The University of Chicago’s Independent Student Newspaper since 1892

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The University of Chicago’s Independent Student Newspaper since 1892

Chicago Maroon

The University of Chicago’s Independent Student Newspaper since 1892

Chicago Maroon

Pop-up Museum on Quad Sheds Light on Sexual Assault

At night, the museum was lit up with string lights—a quiet tribute to the stories contained within it.
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Cecilia Resende

In the wake of April’s Sexual Assault Awareness Month, arts RSO Kitchen Sink collaborated with Resources for Sexual Violence Prevention (RSVP) and Phoenix Survivors Alliance (PSA) to present a pop-up exhibition called Light Shed on the quad this past weekend. The museum—a sparse frame hung with artworks—showcased highly personal depictions of rape, stalking, intimate partner violence, and other forms of sexual violence across various media.

“The purpose was to provide an outlet for self-expression and a space of solidarity for people who have been affected by sexual assault,” said second-year Kelsey Schmitt, RSVP peer educator.

The installation featured an open-air shed. Wires connected to the supporting beams, each bearing multiple pieces of canvas—each canvas held one person’s story. Third-year Angela Lin, a member of Kitchen Sink, explained that attendees at Kitchen Sink’s weekly painting sessions had been painting self-portraits over the past three weeks. Some canvases contained simply words, some drawings, and others a combination of the two.

A representative manned the museum during the day to answer questions and ensure that the space remained safe, welcoming passersby to create their own expressions. At night, the museum was lit up with string lights—a quiet tribute to the stories contained within it. The collection had a haunting quality.

(Angela Lin)

First-year Karley Rojas, who helped set up the structure, reflected on the museum: “[I] think that this project was a way to perfectly capture the dialogue and [create] a safe space, open to the public, where they can share their experiences with the world.”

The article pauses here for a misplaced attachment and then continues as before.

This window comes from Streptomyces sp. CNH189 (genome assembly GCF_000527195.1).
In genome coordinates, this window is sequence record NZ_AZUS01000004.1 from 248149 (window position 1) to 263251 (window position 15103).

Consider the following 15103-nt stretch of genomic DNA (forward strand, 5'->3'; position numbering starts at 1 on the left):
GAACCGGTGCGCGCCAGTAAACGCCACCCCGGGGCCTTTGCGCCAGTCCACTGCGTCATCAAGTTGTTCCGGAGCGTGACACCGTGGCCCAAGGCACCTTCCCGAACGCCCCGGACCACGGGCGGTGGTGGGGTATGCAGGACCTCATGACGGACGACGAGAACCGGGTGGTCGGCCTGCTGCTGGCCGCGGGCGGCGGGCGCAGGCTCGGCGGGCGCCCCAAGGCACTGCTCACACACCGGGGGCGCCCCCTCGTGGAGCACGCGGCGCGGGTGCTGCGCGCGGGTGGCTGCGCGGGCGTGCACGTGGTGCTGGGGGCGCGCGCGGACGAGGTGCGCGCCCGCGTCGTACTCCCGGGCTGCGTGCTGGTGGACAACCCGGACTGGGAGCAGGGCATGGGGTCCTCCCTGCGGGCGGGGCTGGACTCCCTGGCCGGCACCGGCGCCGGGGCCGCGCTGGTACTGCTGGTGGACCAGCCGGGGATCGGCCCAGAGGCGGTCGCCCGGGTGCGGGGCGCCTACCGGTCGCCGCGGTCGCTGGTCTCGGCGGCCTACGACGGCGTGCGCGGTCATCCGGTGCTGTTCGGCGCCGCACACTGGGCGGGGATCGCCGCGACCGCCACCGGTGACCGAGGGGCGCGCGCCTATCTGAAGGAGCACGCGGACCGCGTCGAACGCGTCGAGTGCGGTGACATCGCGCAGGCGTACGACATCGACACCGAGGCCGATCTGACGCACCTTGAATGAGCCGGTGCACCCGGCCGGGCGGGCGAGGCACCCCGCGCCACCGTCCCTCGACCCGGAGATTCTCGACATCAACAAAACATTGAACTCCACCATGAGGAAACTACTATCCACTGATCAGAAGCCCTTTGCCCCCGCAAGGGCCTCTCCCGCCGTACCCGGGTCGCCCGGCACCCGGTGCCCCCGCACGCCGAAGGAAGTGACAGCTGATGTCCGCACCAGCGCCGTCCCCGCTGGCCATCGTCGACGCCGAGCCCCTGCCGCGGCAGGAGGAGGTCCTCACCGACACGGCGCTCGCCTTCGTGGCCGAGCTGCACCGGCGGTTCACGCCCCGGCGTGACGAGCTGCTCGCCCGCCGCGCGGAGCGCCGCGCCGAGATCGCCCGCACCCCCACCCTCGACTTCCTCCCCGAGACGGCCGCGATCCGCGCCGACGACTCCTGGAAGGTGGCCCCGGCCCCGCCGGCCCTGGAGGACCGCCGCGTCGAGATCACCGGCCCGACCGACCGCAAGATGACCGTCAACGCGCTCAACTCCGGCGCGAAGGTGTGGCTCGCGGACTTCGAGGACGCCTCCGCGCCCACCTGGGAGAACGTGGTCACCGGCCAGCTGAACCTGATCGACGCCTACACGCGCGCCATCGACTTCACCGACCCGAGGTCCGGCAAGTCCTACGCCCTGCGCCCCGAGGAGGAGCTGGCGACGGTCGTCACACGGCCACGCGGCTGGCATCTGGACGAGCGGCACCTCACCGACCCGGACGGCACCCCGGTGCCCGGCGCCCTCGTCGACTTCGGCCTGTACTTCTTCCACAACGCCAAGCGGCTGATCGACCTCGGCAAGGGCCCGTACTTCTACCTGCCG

As the days progressed, the installation slowly filled with more artwork. Kitchen Sink, which provides free art supplies to students at weekly painting sessions, also provided materials to Light Shed for anyone to use while visiting the exhibition. By the installation’s last day, the exhibition’s walls resembled a quilt of personal experiences.

During fall quarter, Kitchen Sink collaborated with Active Minds, the campus RSO promoting mental health, to create a pop-up museum with a focus on mental health awareness.

“I had seen Kitchen Sink’s Pop-Up Museum with the theme of mental illness, and I thought a similar concept could be implemented for Sexual Assault Awareness Month,” Schmitt said. “During the planning, the idea expanded—more than I had anticipated—into a really beautiful museum.”

Continuing the theme of artistic expression on the topic of sexual violence, the Clothesline Project is showcasing its installation this week in Hutchinson Courtyard. The project is a similar exhibition of personal stories: not on small swaths of canvas, but on T-shirts.

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